BLOOMINGTON, Ind. — Net trailer orders for March were down 20% month-over-month but up 50% year-over-year according to FTR reports.
According to the freight forecaster, the drop off from February for both dry and refrigerated vans is due to the start of a typical seasonal decline for trailer orders, and the strong year over year comparison reflecting a positive trailer order environment. Softening backlogs are also consistent with normal market conditions; production for March was robust. Trailer orders have now totaled 246,000 units for the last twelve months.
“The trailer market had a great production month,” said Don Ake, FTR vice-president of commercial vehicles. “The OEMs finally started to increase build rates due to the strong orders of the past four months. Builds jumped an impressive 9% on a per day level over February. Production was basically equal to last March, which is a great sign moving into the seasonally strong second quarter.
“The additional good news is the trailer vocational segments are showing some signs of life. Flatbed production was up considerably, as were dump trailers. The tanker segments are also moving in the right direction. These vocational segments continue to track closely with Class 8 trucks, which are also on the upswing. Fleets are growing much more optimistic about the business environment and they are buying more trailers again after a slump the second half of last year.”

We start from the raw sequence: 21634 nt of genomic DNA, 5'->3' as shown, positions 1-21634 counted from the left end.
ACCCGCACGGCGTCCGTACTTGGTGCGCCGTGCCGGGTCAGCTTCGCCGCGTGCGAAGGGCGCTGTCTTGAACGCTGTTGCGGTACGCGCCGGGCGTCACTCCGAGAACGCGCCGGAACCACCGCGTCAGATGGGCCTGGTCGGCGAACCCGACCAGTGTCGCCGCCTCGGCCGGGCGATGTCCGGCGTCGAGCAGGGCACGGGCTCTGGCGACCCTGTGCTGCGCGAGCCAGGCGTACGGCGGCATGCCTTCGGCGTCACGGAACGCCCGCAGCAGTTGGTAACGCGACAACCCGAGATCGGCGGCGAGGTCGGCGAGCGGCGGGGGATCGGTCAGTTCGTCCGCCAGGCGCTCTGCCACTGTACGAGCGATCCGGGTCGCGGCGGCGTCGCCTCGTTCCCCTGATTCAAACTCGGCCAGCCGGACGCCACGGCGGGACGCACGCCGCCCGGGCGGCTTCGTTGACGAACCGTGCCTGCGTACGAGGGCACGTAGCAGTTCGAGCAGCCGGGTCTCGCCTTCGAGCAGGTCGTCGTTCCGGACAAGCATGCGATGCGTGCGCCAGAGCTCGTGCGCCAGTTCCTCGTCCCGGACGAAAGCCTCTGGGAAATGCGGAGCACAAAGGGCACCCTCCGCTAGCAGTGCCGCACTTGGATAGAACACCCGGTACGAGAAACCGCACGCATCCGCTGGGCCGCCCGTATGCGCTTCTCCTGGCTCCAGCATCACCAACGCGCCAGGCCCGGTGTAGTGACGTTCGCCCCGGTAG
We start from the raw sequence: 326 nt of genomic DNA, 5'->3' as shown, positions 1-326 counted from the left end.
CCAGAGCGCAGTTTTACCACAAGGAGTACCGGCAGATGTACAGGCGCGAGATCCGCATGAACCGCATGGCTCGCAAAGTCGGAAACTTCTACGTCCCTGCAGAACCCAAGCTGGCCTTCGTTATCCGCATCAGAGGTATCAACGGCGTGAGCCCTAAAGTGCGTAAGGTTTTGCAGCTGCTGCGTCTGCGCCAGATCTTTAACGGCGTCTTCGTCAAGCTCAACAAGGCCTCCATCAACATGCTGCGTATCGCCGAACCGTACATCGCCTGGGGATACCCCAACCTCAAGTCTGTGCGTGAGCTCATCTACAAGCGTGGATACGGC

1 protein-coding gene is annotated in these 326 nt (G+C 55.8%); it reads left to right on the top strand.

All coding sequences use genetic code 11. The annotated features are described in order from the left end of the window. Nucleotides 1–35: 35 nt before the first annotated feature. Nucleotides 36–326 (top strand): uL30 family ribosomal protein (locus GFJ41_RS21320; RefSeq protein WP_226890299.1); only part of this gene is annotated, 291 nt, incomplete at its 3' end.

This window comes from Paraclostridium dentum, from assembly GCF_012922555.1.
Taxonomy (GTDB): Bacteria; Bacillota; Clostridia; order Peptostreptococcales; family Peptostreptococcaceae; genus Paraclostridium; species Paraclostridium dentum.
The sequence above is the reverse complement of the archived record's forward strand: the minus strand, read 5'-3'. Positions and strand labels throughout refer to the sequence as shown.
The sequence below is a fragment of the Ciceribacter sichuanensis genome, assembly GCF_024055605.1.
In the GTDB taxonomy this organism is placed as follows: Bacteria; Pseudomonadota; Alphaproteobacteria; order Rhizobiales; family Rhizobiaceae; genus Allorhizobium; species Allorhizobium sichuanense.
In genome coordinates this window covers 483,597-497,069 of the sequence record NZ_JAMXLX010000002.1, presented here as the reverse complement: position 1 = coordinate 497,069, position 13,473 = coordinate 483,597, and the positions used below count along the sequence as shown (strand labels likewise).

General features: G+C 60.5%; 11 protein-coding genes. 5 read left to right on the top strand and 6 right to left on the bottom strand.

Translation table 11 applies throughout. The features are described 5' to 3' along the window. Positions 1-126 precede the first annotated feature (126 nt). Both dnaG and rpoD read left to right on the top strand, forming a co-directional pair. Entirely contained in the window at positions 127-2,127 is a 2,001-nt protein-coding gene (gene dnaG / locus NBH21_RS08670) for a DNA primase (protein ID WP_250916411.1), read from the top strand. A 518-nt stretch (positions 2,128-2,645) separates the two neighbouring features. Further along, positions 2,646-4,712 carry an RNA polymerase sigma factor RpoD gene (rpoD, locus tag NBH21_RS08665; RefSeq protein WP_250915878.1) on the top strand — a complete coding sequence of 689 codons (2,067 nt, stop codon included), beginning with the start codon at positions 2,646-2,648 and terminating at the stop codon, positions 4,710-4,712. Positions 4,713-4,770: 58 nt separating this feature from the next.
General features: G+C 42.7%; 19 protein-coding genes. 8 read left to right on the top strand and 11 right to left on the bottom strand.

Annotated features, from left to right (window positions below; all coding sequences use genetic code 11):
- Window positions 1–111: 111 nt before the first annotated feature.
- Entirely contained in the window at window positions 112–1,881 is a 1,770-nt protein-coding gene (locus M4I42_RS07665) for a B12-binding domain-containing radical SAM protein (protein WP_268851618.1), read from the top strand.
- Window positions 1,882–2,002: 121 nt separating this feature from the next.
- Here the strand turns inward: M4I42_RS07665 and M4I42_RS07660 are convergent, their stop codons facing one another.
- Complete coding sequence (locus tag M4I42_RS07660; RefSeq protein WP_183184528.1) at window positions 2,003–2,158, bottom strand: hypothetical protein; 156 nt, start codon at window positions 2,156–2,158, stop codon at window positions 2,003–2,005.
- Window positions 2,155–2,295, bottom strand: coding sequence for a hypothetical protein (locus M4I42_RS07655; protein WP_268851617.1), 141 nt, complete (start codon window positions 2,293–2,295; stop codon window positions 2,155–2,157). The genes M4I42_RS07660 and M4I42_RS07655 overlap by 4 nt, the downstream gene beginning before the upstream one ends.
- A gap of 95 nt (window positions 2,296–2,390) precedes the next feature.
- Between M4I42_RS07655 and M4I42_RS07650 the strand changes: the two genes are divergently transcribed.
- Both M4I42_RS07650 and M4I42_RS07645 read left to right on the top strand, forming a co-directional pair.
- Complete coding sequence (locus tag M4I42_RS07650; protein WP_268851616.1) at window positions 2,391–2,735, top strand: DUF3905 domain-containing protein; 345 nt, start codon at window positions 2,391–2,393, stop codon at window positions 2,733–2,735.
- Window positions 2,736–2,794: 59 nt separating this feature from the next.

Frank Maly, ACT’s director of CV transportation analysis and research also commented, “Commitments have been delayed this order season, as fleets carefully monitored economic conditions and watched the political winds to determine their confidence regarding capital expenditures. Their shift from caution to a more optimistic outlook is evident when you consider net order volumes in each of the last four months has surpassed the same month of the prior year. While the 20% decline in net orders from February was a bit more than anticipated, March net orders were up a very solid 45% versus last year. The majority of that strength came from dry vans, which were roughly double last year’s level.
“The order season normally starts strong in late summer/early fall and closes the first quarter at a more moderate pace. This order cycle has proceeded in almost the opposite pattern. In fact, the longer-term perspective shows the total net orders booked from last September through March is now almost equal to the 2015/2016 order cycle volume.”